Belfast Mayor Mike Hurley, at right, with his wife Therese Bagnardi, left, who operates the Colonial Theatre in Belfast, and Mary Mortier, executive director of Belfast New Year's By The Bay, unveil a new banner announcing the city's annual Dec. 31 celebration in 2006. Credit: Tom Groening / BDN

Organizers formally canceled Belfast’s annual New Year’s festival after nearly 25 years.

Since 1996, between 1,000 and 4,000 people have gathered downtown to ring in the New Year with more than 10 hours of food, dancing, music, marching, drumming, activities and a bonfire.

But two years ago, the festival was put on hold because of COVID-19 safety concerns. Since then, core organizer Mary Mortier retired, and no one has volunteered to take the lead.

“It was time for someone new or a new organization to step up and take it over. And I have not had success in making that happen,” she said. “Right now, in my gut, I feel like [2020] was the last of it.”

Each year, organizers called for 100 volunteers to help run the festivities on New Year’s Eve, but Mortier says much more is needed to make sure Belfast welcomes the New Year with a bang.

“There needs to be a real core board of passionate, engaged people for the year leading up to it,” Mortier said.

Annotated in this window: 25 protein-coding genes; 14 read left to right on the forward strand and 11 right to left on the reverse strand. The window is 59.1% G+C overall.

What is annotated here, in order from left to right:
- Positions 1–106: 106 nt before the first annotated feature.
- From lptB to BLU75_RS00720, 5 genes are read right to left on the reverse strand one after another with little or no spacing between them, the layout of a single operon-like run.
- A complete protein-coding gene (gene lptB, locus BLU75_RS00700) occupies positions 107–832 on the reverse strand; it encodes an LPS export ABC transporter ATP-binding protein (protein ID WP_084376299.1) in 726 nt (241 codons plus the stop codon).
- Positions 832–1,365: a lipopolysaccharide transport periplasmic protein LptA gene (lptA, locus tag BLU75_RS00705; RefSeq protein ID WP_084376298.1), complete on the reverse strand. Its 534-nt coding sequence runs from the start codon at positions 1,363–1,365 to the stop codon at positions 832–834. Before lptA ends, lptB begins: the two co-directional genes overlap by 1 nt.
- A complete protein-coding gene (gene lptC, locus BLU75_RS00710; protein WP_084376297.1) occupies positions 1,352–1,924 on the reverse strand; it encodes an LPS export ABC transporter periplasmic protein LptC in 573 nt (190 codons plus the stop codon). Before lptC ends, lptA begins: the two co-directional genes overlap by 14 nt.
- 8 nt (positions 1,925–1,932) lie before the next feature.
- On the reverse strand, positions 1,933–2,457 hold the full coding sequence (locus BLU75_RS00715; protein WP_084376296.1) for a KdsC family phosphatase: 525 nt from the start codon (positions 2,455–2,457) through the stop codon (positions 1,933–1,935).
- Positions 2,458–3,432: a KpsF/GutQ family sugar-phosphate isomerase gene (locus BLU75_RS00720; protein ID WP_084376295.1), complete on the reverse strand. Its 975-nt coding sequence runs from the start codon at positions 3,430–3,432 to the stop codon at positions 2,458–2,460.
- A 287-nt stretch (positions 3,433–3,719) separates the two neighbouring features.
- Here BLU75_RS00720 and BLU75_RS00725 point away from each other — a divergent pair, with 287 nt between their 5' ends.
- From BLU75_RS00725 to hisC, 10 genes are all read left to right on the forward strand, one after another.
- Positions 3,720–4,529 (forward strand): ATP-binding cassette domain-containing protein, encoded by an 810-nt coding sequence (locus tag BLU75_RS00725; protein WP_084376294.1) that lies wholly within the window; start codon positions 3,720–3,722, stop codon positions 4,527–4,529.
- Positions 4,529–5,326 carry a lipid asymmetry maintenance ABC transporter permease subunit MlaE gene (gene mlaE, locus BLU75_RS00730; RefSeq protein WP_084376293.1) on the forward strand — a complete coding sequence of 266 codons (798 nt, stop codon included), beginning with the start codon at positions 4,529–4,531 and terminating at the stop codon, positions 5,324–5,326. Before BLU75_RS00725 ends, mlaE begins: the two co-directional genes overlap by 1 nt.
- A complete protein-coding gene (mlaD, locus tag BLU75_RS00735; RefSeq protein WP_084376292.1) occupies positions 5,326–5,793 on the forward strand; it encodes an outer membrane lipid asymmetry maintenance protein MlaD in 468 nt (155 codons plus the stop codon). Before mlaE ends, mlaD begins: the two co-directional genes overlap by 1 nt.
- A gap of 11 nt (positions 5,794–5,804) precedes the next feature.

As time passed, Mortier has found people aren’t willing or able to make the same commitments they used to. All the while, Mortier said her passion for the event shrank — especially during the start of the pandemic.

“I just kind of lost that drive that kept pushing me to continue it,” she said.

With her mind made up, Mortier began shutting down the nonprofit organization attached to New Year’s by the Bay this past fall.

City Councilor Mike Hurley is still planning his portion of the celebration: the traditional Drum and Rabble Marching Society parade and bonfire that started in 2006.

People will gather at the intersection of Main and High streets at 11:30 p.m. with drums, gongs, pots, pans and cans and march down to the harbor to enjoy a bonfire as they welcome in the New Year.

“On New Year’s Eve, the people like to have a climactic moment: ‘something happened, there was a turning point of the year.’ If we didn’t have the bonfire, if we didn’t have the Drum and Rabble, it’d be a dreary thing,” Hurley said.